By Sam Weinman
KIAWAH ISLAND, S.C. - He has never been a smell-the-roses type, at least not when there's a trophy on the line.
Tiger Woods wasn't like that when winning 14 major titles between 1997-2008. And he wasn't like that on Sunday, when he looked to work his way back into contention in the PGA Championship, eventually finishing 11 strokes behind winner Rory McIlroy. But for eight holes on Saturday afternoon, Woods played against type. After going three majors in 2012 in which he had stumbled at inopportune moments, Woods said he sought to embrace a different mindset.
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The plan was to enjoy himself. The result? Not so enjoyable.
"It was a bad move on my part," Woods said.
When explaining how he frittered away another promising start to a major championship, Woods pointed not to errant ball-striking or poor putting, but to his mental state on Saturday, when he bogeyed three of his first seven holes before play was suspended because of severe weather. No, Woods said, he didn't put too much pressure on himself. The problem was just the opposite.
"I was trying to enjoy it, enjoy the process of it," Woods said a day later, when his even-par 72 led to a T-11 at the Ocean Course. "But that's not how I play. I play full systems go, all-out, intense, and that's how I won 14 of these things."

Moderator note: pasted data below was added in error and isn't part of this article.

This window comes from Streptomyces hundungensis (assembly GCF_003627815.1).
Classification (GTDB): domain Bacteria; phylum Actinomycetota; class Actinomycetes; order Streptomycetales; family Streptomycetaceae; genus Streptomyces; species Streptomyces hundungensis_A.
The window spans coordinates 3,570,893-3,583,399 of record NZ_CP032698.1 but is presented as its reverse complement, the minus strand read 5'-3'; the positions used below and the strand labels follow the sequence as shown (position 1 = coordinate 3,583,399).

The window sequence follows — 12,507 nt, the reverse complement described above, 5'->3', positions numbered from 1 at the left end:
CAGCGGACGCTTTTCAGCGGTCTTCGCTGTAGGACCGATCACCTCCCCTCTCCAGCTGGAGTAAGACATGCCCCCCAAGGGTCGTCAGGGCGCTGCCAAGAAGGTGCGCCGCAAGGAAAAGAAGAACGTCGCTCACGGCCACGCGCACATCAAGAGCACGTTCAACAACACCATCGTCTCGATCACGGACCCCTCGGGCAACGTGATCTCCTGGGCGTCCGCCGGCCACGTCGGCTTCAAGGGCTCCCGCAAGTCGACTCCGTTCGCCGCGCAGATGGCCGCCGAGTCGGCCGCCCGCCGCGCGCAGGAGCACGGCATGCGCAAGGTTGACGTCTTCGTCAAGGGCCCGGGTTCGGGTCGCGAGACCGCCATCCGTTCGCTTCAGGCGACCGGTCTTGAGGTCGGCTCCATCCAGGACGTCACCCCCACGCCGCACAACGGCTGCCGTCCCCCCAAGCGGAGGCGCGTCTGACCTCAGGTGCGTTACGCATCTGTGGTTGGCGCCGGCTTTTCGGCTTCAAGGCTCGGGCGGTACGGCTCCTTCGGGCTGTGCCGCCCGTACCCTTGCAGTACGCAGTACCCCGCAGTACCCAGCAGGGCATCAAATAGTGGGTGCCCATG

Of course, Woods won the last of those 14 more than four years ago, and his 2012 has featured a series of unexpected lapses in the majors. At the Masters he never got started. At the U.S. Open, like this week, he took a share of the lead into Saturday, then stumbled badly on the weekend. The British Open was defined by a crushing triple-bogey on the sixth hole on Sunday.
Add all that up, and one can see why Woods might seek to approach a weekend round differently. Whatever the reason -- Woods wouldn't say -- he was quick to acknowledge he was wrong.
"You know how I am," he said. "I'm intense and I'm focused on what I'm doing and nothing else matters. I got back to that today and I played the way I know I can play."